A new wave of COVID infections from the highly transmissible Omicron variant of the coronavirus is heading towards Eastern Europe, the World Health Organization (WHO) has warned.
The WHO’s European office on Monday called for authorities to boost vaccination efforts in the region, warning that a “tidal wave” of infections was approaching.
WHO Europe director, Hans Kluge, said the number of new daily COVID-19 cases had more than doubled in six countries in the region in the past two weeks.
Kluge said the 53-country region has tallied more than 165 million confirmed coronavirus cases and 1.8 million deaths linked to the pandemic – including 25,000 in the last week alone.
“Today, our focus is towards the east of the WHO European region,” Kluge said in Russian at a media briefing, pointing to a surge of Omicron cases. “Over the past two weeks, cases of COVID-19 have more than doubled in six countries in this part of the region [Armenia, Azerbaijan, Belarus, Georgia, the Russian Federation, and Ukraine],” the director said.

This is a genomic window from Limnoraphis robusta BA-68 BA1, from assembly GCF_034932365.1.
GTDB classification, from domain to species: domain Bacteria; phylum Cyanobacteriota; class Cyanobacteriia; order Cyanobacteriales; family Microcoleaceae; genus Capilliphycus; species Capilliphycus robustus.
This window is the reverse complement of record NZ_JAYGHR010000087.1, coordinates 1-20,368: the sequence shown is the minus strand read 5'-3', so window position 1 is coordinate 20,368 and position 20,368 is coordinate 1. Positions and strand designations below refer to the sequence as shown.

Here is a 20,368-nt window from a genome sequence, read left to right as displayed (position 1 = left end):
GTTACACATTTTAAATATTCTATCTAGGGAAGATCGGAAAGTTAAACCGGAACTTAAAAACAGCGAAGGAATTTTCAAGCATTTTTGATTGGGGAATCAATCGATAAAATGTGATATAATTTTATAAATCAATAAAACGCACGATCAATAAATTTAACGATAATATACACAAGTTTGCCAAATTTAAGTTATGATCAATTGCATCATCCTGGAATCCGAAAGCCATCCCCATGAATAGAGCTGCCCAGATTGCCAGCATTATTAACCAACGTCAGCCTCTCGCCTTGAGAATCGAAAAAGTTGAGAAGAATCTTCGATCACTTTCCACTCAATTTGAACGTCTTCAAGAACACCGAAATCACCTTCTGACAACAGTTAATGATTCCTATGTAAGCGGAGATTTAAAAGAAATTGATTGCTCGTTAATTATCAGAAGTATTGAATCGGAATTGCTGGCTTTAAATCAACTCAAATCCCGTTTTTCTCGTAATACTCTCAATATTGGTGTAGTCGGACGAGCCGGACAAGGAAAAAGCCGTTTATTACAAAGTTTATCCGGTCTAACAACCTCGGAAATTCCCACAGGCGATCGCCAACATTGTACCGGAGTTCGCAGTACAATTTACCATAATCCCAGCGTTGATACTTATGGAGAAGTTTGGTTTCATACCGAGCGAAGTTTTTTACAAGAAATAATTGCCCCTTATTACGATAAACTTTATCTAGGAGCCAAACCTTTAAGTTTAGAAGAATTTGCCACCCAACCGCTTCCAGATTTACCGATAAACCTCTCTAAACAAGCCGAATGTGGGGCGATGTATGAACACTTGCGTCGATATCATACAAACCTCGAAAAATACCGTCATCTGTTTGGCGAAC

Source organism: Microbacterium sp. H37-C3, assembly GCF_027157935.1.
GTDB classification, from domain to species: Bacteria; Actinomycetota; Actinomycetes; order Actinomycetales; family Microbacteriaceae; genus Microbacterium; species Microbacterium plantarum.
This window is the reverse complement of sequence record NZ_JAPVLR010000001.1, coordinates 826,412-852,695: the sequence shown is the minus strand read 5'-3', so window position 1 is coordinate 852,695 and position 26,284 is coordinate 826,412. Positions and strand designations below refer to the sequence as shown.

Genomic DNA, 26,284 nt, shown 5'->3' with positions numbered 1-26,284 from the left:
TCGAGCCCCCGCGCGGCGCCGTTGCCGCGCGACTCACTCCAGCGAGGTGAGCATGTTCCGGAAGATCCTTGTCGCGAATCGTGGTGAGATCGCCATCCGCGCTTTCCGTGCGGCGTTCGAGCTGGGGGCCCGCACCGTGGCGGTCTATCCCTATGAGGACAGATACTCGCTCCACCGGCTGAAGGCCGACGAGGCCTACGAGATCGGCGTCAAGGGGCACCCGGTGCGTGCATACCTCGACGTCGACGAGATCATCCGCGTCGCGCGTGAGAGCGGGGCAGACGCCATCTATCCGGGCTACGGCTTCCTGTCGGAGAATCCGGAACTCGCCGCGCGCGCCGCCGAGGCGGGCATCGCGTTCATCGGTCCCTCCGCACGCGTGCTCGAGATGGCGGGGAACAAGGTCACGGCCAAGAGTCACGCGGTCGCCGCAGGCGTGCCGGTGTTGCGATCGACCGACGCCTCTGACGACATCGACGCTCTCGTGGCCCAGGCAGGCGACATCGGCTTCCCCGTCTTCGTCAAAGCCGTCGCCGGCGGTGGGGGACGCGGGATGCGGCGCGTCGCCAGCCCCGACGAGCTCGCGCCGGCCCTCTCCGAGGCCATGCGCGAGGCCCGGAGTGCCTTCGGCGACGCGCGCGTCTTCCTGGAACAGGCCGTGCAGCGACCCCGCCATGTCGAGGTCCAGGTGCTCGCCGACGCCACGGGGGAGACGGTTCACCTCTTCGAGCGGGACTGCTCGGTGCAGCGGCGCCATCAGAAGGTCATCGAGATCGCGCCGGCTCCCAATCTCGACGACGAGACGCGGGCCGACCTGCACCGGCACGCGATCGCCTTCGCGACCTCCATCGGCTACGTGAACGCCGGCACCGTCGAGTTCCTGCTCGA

“As anticipated, the Omicron wave is moving east: 10 eastern member states have now detected this variant,” he added.
Low vaccination rates
Kluge noted vaccine uptake was still relatively low in parts of the region.
Less than 40 percent of those aged above 60 have completed their COVID-19 vaccine series in Bosnia and Herzegovina, Bulgaria, Kyrgyzstan, Ukraine and Uzbekistan.
He added that in Bulgaria, Georgia and North Macedonia, less than 40 percent of healthcare workers had received at least one dose of a COVID-19 vaccine.
“I call on governments, health authorities and relevant partners to closely examine the local reasons influencing lower vaccine demand and acceptance, and devise tailored interventions to increase vaccination rates urgently, based on the context-specific evidence,” Kluge said.
He stressed that in the face of an “Omicron tidal wave”, and “with Delta still circulating widely in the east”, now was “not the moment to lift measures that we know work in reducing the spread of COVID-19”.
These measures include avoiding crowded locations, wearing masks indoors, improving ventilation and using rapid tests to identify cases early, Kluge added.
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